‘Life in Malibu’ Captures the History and Wonder of Our 21 Miles

Suzanne Guldimann has lived in Malibu all her life and “grew up in a family of activists” dedicated to saving the town from over-development. Back in the day, she said, her father, in particular, worked hard to support the Coastal Act, create the Santa Monica Mountains National Recreation Area, push for Malibu cityhood and quash a large proposed boat marina at Paradise Cove “that would’ve turned Malibu into Marina del Rey.” 

All of this history, as well as her love for the environment and local Chumash heritage, not to mention the destructive power of wildfires and the presence of earthquake faults, culminated in writing a book about what she knows best—”Life in Malibu.”  

Guldimann describes the book as, “A love letter to Malibu—it’s the Malibu I grew up in and the one that I love, the one that people for generations now have felt so strongly about and fought so hard to protect. It was a project from the heart. I loved working on it and people are going to enjoy reading it.” 

The self-published paperback, available on Amazon, is 148 pages with rare photos, divided into 15 chapters of various topics about Malibu. It’s an intelligent and entertaining book filled with interesting, little-known facts and is well-researched—it even includes a chapter on the Woolsey Fire.

Guldimann said the idea for the book started when the Malibu Surfside News, the local paper where she wrote for years, was sold.

“I missed doing the long-form journalism I’d done for publisher Ann Soble—the essays and history pieces—so I started a blog called ‘The Malibu Post,’ which gave me the opportunity to do long-form pieces, and over the years I put together quite a lot of them,” she described. “And I thought it would be nice to put the history of Malibu in a more permanent, less ephemeral form, and started organizing it into a book in my head, but it took a while to get the gumption to do it.”

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“It grew as it began to be laid down on the page, and expanded out in every possible direction,” Guldimann laughed. 

“I wanted to include some Malibu history because right now there’s not much out there with a comprehensive overview of it, so I started with that, and I also wanted an overview of some of my favorite natural history things, like whales and how to identify marine organisms in tide pools,” she shared. “The book is a sampling of the real Malibu–there are no celebrities in here.” 

“There’s a lot about the battle to make Malibu a city, and the battles to save the Santa Monica Mountains and the coast,” she added. Guldimann’s activist father, the owner of a local jewelry store, passed away in 2017; another of her goals for the book was to document what he did.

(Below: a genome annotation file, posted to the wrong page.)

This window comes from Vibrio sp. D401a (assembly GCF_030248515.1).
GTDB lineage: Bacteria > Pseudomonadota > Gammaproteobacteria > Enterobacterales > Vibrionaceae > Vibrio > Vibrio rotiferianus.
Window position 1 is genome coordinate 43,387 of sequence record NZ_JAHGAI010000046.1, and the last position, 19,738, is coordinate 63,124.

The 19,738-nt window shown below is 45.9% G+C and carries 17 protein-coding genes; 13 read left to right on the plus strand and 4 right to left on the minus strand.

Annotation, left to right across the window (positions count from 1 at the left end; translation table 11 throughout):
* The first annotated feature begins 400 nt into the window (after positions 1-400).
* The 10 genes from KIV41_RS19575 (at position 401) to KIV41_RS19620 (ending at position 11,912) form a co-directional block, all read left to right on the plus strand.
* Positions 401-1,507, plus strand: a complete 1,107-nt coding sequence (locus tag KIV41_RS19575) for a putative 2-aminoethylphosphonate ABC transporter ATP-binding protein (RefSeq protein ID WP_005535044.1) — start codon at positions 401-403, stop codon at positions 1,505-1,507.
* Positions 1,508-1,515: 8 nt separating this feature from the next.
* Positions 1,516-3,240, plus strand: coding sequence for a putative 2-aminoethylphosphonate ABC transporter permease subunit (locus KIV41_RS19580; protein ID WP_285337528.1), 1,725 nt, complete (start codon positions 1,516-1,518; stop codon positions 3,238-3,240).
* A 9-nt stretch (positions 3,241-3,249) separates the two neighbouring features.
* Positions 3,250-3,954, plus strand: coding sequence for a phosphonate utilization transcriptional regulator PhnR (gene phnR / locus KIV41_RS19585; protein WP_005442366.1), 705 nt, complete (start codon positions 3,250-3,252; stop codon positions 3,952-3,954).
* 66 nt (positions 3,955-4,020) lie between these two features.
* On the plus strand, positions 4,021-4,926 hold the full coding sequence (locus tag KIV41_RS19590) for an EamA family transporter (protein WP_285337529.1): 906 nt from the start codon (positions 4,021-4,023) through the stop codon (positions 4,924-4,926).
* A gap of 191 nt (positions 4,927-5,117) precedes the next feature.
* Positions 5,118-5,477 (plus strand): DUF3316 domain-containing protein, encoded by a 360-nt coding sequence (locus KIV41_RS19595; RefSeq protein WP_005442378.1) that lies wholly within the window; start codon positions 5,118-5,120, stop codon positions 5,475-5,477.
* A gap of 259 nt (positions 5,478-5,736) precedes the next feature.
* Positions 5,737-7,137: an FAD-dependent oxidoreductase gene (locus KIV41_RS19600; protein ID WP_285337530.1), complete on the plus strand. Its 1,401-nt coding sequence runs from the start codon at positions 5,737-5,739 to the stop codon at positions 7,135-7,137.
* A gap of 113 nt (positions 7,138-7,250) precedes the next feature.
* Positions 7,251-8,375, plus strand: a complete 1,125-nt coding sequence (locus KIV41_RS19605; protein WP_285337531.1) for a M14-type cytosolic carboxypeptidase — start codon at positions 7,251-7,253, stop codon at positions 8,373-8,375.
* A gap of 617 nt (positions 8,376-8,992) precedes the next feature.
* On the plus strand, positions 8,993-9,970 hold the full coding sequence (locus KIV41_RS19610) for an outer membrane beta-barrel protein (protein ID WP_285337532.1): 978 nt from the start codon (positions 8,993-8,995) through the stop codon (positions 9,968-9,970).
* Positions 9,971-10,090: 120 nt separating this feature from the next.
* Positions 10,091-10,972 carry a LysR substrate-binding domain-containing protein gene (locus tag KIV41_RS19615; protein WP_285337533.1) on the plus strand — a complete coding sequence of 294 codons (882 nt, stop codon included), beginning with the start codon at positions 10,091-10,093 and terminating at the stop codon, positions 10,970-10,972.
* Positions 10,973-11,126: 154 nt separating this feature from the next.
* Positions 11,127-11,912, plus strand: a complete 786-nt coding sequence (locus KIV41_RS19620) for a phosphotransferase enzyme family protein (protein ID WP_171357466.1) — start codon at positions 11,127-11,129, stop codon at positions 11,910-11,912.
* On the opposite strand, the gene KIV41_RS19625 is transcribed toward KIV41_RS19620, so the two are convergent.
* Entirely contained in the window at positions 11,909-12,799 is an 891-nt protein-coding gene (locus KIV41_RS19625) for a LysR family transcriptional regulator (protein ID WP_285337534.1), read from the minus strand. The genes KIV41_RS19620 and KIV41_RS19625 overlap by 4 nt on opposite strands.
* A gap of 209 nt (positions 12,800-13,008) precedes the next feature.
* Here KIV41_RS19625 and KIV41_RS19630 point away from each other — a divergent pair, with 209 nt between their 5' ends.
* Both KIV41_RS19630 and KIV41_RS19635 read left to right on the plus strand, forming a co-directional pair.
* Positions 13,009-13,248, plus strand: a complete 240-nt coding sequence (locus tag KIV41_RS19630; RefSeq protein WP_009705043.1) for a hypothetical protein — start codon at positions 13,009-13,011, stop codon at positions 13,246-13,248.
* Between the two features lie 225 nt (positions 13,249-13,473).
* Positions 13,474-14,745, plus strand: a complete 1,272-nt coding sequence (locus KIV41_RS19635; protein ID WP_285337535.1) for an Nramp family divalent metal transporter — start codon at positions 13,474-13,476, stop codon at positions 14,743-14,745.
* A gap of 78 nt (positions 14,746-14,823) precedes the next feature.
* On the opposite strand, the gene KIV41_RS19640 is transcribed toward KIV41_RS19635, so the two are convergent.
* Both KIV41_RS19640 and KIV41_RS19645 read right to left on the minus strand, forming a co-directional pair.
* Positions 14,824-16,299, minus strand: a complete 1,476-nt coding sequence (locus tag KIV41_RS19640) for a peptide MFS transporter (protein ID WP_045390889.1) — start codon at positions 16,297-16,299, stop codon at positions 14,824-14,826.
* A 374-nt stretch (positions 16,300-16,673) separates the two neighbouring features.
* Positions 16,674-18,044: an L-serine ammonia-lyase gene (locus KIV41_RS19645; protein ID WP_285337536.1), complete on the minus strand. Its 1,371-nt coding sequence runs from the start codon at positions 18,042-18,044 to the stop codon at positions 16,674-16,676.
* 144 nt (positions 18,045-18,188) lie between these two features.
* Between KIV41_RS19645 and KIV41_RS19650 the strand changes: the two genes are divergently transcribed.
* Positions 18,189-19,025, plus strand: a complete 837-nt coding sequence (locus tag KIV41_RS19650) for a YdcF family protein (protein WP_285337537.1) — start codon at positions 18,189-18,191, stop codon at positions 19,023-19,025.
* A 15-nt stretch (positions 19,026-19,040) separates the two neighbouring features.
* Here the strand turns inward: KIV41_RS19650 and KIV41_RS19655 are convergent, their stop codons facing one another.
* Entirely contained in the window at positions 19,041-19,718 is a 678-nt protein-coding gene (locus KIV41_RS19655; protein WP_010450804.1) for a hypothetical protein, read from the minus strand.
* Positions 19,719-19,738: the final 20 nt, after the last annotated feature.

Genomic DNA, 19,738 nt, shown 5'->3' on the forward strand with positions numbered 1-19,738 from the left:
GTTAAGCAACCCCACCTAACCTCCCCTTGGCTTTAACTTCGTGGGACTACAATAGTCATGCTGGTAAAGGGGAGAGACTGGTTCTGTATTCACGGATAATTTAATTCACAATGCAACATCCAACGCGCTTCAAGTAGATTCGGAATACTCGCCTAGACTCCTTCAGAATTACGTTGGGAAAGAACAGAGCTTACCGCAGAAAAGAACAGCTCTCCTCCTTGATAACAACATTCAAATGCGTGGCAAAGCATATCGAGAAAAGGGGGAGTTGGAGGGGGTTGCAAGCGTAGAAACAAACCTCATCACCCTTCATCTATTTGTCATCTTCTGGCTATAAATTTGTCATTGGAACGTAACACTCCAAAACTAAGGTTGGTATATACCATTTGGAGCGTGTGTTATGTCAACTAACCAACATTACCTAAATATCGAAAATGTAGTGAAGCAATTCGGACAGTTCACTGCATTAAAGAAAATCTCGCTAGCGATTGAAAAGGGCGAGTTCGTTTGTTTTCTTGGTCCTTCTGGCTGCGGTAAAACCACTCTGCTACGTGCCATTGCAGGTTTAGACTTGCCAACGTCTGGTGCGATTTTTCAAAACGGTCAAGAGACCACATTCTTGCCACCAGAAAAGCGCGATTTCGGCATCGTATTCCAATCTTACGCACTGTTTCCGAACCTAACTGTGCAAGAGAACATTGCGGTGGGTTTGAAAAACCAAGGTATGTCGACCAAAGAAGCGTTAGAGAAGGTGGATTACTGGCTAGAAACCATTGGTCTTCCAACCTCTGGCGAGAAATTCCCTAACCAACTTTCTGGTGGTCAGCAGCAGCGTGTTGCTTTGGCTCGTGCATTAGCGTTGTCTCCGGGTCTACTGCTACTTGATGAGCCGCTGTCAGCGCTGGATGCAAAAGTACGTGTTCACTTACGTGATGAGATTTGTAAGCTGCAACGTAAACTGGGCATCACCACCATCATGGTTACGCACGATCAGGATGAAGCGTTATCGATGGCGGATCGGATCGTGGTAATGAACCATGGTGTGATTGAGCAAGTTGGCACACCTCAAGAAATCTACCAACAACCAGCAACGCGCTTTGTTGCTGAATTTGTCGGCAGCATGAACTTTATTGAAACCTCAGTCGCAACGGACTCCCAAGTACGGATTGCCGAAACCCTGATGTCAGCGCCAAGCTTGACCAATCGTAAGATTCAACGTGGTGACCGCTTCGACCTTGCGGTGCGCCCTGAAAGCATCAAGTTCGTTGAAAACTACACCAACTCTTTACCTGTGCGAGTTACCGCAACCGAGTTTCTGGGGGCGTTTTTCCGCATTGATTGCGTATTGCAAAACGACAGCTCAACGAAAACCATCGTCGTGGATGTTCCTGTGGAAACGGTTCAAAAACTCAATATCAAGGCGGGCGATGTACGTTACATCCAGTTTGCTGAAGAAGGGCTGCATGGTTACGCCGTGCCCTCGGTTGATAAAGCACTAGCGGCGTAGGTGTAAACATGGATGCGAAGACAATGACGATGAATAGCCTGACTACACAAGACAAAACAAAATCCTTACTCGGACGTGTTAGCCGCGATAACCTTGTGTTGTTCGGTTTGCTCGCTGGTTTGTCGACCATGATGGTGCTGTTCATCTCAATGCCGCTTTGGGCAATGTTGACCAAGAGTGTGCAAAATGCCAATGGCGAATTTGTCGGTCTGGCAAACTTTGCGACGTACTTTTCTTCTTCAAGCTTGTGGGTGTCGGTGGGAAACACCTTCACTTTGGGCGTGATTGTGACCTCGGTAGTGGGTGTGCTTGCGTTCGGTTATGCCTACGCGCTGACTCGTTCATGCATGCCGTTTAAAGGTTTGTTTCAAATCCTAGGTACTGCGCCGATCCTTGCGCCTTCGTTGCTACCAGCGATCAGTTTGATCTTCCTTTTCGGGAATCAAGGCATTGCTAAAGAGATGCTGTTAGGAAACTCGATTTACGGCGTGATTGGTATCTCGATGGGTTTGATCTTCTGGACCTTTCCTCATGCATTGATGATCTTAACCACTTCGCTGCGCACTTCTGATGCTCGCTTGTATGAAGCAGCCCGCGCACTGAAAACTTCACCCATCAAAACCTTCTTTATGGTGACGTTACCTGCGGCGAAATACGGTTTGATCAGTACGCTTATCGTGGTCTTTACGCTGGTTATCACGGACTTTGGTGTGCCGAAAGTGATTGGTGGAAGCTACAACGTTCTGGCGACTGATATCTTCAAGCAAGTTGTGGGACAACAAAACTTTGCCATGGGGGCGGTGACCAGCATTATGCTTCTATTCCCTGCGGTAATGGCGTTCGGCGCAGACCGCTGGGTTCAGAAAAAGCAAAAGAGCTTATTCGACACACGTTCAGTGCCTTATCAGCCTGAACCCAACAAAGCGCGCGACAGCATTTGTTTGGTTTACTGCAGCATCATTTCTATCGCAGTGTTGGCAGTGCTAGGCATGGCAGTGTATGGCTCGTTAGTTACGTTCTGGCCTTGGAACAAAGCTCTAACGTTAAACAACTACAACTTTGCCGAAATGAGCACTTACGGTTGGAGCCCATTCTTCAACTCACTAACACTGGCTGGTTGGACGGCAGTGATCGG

“I saw a lot of the history of Malibu unfolding in our living room where they held meetings,” she said. “My father worked hard, along with a group of ordinary people, and they really accomplished a lot by working together and pushing back against some things that would’ve really changed this community.”

The book was due at the printers just as the Woolsey Fire burned through western Malibu, so Guldimann postponed the printing until she could write a chapter about the fire. 

“I feel strongly the fire has changed Malibu forever—the Malibu I wrote about in the book is not the same Malibu we’re living in now,” Guldimann observed. She had an opportunity to come through Malibu for a press event shortly after the fire, and was shocked. “It felt like Mordor (the dark, evil land in J. R. R. Tolkien’s “Lord of the Rings” series),” she said. “It was surreal.”

“I’m already thinking about a second book, because so much has changed and there are so many stories to tell that came out of the fire. You looked at a familiar landscape and felt lost because all of your landmarks were gone,” she continued. “We were blessed that our neighbors saved our house.” 

Guldimann is currently associate editor of the Messenger Mountain News in Topanga (relaunched in 2017) and a member of Malibu’s Parks & Recreation Commission.

A book signing with Suzanne Guldimann will be held Wednesday, April 24, from 7 p.m. to 9 p.m. at the Red Ladder Gallery, 3832 Cross Creek Rd., Malibu, with lights snacks provided by Vintage Grocers and a Q&A by gallery owner Eamon Harrington beginning at 7 p.m. Books will be available for purchase for $34.95 by cash or check. 

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